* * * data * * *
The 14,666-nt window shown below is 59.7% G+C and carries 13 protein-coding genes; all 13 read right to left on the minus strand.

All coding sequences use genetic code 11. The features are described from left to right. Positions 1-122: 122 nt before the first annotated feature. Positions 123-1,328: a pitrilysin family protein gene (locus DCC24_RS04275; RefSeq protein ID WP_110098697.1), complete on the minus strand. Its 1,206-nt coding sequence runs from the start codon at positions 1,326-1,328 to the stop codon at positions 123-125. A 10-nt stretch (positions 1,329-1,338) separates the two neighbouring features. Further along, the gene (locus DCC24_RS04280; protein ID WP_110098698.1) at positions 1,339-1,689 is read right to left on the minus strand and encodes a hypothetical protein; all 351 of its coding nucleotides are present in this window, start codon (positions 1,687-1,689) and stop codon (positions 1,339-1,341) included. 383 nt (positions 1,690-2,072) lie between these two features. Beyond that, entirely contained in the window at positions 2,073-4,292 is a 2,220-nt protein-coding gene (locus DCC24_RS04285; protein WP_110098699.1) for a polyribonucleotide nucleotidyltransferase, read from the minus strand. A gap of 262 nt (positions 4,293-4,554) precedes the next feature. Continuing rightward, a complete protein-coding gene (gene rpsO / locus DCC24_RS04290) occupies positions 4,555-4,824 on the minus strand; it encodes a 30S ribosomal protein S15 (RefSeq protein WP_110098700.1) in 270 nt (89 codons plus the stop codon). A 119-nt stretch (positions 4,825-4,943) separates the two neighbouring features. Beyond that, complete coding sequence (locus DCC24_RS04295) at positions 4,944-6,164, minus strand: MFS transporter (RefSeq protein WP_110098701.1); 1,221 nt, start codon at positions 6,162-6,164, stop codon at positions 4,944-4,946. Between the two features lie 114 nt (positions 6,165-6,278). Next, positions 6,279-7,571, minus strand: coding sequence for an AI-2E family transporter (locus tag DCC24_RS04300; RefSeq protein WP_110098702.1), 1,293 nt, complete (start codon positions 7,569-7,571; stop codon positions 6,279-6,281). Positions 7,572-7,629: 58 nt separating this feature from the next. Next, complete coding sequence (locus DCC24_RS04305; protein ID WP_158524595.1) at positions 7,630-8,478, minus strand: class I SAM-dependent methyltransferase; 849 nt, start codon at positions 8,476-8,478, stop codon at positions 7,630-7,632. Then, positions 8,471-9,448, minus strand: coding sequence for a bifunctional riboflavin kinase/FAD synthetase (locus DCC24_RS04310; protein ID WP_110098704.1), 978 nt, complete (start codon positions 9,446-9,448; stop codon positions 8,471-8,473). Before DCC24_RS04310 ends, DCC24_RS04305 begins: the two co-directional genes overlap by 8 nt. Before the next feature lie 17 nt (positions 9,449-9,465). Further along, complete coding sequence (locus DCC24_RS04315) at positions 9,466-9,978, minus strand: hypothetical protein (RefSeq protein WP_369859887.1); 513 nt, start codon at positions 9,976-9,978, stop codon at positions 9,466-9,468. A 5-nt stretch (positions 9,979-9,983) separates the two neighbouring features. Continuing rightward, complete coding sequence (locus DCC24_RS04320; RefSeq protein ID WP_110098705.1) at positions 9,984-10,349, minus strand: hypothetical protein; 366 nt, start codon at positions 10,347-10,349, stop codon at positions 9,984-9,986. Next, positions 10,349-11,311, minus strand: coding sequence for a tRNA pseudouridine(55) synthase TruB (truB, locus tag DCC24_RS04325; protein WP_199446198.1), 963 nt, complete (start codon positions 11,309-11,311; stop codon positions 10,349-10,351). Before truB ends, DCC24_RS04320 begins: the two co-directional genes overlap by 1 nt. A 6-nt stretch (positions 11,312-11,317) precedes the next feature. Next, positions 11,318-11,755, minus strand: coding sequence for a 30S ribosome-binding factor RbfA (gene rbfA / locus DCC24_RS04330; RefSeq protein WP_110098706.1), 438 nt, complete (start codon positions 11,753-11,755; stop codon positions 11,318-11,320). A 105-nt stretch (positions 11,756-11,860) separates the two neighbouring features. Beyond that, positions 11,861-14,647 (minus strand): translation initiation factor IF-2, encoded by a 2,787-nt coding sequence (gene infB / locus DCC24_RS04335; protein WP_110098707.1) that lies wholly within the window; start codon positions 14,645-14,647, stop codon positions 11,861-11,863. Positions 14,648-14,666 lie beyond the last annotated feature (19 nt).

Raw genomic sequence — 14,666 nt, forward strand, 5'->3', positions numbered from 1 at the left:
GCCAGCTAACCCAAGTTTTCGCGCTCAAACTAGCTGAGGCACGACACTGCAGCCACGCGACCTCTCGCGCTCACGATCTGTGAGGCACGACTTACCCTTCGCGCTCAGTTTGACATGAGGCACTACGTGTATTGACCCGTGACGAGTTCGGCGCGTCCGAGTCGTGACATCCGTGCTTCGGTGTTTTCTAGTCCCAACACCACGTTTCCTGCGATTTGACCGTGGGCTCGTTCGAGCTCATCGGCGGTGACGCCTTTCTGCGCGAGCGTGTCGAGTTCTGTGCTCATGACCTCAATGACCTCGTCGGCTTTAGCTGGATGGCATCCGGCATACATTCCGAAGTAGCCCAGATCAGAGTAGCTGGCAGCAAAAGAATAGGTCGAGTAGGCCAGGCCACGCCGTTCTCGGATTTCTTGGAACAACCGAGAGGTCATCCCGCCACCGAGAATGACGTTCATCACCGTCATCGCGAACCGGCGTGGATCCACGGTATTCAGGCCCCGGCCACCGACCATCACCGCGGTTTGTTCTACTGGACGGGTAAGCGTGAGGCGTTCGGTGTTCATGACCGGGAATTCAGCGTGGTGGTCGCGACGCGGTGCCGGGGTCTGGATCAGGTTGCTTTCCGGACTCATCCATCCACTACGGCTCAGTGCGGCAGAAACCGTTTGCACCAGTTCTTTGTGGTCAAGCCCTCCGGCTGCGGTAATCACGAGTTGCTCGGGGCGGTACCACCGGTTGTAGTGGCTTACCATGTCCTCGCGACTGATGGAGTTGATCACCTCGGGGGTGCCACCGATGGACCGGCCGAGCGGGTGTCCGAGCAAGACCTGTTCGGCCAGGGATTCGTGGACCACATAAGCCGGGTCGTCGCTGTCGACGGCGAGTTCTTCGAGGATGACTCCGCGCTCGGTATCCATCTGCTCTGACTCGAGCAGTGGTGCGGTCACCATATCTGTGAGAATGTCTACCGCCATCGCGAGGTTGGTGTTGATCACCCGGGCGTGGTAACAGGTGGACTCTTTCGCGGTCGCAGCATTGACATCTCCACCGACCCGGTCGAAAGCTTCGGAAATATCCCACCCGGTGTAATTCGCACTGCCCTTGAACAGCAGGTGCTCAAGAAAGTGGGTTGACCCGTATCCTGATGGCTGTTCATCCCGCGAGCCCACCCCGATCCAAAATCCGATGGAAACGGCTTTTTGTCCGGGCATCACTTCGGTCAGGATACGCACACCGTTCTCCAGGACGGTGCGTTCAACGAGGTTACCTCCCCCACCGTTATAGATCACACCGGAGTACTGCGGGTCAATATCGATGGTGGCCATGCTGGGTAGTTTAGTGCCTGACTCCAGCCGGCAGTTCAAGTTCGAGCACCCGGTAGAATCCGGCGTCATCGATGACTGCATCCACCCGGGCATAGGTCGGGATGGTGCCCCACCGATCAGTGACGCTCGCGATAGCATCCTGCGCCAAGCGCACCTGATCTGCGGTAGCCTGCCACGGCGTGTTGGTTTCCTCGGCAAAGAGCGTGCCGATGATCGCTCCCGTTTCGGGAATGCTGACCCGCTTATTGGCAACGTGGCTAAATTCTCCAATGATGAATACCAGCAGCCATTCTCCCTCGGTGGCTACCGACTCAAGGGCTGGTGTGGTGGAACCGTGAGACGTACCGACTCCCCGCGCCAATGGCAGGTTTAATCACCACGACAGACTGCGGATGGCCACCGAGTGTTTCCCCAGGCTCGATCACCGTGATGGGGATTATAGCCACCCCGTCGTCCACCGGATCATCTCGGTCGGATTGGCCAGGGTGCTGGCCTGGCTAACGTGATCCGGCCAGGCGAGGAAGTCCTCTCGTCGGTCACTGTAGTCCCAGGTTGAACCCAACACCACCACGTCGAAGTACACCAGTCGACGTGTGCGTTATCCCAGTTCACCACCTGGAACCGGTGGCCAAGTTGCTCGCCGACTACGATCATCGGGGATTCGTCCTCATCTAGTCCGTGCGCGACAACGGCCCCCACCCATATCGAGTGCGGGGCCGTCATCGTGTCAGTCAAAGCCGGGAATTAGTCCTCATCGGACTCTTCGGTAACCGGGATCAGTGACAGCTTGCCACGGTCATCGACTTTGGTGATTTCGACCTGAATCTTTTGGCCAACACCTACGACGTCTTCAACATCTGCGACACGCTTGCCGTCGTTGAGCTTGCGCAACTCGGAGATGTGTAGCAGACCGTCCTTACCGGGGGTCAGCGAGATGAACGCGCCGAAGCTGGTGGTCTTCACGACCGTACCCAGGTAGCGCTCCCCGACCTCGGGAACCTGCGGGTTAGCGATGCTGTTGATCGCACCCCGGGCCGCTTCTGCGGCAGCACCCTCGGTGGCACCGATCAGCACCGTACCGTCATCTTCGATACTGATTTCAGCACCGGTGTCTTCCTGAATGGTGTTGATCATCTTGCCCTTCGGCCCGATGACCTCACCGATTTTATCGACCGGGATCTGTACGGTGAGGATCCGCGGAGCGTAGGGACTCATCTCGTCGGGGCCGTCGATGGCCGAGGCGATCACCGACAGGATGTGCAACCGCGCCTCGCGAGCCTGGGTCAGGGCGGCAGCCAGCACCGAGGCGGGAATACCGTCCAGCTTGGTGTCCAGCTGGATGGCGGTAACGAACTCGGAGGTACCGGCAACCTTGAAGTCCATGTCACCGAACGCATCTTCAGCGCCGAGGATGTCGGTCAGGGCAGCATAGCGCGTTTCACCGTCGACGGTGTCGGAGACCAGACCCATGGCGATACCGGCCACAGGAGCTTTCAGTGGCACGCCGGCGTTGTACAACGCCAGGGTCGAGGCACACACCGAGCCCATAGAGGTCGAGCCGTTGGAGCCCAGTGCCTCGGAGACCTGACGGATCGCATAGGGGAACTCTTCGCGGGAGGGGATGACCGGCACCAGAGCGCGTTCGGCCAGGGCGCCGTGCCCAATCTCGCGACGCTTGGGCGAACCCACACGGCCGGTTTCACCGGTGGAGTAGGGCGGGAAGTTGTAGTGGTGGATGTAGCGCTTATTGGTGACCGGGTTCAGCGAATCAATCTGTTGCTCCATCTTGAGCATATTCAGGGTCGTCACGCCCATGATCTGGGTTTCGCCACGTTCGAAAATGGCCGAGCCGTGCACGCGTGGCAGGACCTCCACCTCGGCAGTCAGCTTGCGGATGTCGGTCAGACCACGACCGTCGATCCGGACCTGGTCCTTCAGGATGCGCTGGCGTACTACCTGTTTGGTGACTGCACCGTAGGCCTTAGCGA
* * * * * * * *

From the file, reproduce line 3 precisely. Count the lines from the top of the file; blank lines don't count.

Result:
Raw genomic sequence — 14,666 nt, forward strand, 5'->3', positions numbered from 1 at the left: